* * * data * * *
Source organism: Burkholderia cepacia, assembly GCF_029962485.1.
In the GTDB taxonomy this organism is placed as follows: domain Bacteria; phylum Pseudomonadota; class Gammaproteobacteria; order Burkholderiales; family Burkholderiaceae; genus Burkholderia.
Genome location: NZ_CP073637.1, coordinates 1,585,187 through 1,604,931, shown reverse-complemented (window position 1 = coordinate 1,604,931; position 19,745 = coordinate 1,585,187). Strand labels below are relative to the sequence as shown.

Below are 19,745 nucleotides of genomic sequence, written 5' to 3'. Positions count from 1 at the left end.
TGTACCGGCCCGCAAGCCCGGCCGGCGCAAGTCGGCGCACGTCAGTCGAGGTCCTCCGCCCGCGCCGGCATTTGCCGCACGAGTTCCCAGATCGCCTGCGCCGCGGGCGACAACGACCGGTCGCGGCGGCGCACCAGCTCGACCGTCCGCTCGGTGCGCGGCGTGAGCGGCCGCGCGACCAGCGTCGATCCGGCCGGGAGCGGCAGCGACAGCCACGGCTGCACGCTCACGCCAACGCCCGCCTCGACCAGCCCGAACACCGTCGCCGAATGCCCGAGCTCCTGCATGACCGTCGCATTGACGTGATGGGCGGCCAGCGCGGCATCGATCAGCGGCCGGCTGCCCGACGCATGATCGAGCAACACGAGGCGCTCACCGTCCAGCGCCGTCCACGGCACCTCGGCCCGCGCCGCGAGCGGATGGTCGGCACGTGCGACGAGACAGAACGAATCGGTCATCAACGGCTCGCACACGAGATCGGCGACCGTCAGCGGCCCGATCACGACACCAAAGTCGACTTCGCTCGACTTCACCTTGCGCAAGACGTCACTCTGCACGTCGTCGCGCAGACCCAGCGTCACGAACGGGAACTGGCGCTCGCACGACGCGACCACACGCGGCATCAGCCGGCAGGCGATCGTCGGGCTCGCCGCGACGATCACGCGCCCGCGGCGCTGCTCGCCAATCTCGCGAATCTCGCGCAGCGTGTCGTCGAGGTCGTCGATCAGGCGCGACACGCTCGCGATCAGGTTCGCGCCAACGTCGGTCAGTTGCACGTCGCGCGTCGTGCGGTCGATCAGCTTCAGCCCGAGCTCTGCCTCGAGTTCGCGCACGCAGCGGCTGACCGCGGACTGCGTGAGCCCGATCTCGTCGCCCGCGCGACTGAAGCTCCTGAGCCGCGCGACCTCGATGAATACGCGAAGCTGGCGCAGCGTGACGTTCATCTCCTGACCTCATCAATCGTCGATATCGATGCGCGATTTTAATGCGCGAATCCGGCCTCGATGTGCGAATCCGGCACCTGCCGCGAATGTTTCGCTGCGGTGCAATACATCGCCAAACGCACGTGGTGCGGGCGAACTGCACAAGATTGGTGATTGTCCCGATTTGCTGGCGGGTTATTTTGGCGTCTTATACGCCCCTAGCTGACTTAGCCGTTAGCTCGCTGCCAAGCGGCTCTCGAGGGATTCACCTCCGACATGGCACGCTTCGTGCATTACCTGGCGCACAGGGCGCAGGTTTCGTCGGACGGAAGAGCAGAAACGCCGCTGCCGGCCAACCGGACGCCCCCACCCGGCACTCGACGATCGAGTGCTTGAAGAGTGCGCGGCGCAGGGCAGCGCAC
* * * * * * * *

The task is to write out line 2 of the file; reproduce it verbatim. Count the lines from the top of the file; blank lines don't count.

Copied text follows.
In the GTDB taxonomy this organism is placed as follows: domain Bacteria; phylum Pseudomonadota; class Gammaproteobacteria; order Burkholderiales; family Burkholderiaceae; genus Burkholderia.